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Helion and Company

Esmond. the Lost Idol 1895-1917

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Title: Esmond. the Lost Idol 1895-1917
Author: Astor, Johnnie
ISBN: 9781912174027
Publisher: Helion and Company
Published: 2017
Binding: Regular Hardback
Language: English
Condition: Used: Near Fine
Excellent, unmarked copy with little wear and tight binding. We ship in recyclable American-made mailers. 100% money-back guarantee on all orders.

B 1365908

Publisher Description:
Esmond Elliot, younger son of the Earl of Minto, Viceroy of India, was killed while serving with the Scots Guards, aged 22, at the beginning of the Passchendaele Offensive.

Compiled from his grieving mother's memorial of his life, together with his letters, diaries and photographs from the front, the story begins with a sweeping panorama of a golden prewar era, featuring Canada, the splendor of the Raj, Eton and the Royal Family, and ends with sacrifice on the Western Front.

After leaving Eton in 1914, Esmond gave up his place at Cambridge and joined the Lothians and Border Horse Yeomanry. He arrived in France in February 1916 as ADC to Geoffrey Feilding who was in charge of the Guards Division. As a staff officer, he was exposed to the complexities and responsibilities of High Command and to senior military figures, but he yearned for action and, six months later, joined the Scots Guards, a regiment which would take him to the frontline.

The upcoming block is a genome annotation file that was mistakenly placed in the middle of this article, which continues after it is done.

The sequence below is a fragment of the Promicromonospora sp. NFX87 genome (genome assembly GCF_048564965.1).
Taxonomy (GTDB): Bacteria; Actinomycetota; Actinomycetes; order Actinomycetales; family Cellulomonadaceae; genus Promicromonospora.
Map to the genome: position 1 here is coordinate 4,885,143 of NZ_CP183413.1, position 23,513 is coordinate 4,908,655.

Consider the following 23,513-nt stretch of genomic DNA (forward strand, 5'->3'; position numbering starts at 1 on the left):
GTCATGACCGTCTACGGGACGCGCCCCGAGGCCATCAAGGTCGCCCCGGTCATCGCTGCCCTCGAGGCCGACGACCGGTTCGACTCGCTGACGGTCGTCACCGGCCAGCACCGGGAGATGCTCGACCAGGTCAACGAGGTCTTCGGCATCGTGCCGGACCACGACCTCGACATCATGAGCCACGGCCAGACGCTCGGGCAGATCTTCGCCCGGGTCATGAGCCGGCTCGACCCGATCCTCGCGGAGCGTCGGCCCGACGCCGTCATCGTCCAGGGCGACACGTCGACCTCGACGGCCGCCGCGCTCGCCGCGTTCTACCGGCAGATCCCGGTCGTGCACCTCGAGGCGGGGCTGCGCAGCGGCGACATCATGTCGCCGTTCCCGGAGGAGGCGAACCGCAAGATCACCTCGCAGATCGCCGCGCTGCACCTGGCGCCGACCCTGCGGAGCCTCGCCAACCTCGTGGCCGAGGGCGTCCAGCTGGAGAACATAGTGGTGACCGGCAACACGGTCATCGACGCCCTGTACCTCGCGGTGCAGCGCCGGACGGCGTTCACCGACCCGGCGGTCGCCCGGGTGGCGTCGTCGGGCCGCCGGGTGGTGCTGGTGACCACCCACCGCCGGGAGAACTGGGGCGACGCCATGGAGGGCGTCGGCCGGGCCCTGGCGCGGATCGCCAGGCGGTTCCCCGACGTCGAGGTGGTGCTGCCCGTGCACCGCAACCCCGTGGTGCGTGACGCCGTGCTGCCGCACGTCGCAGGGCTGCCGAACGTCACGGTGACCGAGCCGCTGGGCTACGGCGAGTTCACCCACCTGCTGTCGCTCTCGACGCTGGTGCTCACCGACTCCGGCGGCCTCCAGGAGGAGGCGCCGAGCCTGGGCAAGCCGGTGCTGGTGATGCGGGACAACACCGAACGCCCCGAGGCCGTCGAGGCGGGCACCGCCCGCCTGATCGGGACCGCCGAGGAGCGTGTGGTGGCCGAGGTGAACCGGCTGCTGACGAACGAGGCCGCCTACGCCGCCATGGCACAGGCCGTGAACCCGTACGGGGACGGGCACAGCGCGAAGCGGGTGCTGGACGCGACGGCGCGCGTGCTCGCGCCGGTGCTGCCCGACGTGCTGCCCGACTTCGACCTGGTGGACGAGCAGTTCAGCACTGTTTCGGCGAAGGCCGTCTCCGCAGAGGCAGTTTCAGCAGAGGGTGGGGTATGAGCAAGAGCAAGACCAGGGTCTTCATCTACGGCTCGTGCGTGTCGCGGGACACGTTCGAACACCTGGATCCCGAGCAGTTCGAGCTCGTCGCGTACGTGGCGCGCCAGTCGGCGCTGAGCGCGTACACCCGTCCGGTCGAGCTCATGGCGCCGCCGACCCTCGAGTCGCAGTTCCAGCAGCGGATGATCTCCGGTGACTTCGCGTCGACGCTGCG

During the bitter winter of 1916/17, he saw fierce fighting on the Somme, when his Battalion suffered terrible losses.

In preparation for the Passchendaele Offensive, which began on 31 July 1917, Esmond led a daring raid across the Yser Canal, returning with vital intelligence which helped the Guards Division in their successful seizure of the bank on the enemy side four days before the main assault. A week later, while in command of his Company, he was killed by a single bullet.

Esmond's jottings, direct and spontaneous, reveal the rapid transformation and maturing of a young officer exposed to war. His mother's collection of letters shows the extent to which one life, albeit brief, touched so many people and how the memory of it, and the influence of his goodness, left a lasting impression.

John Buchan wrote of Esmond: "His gallantry was remarkable even among gallant men and in the darkest days his debonair and gentle spirit made a light around him."

And in a letter to Esmond's mother, his Platoon Serg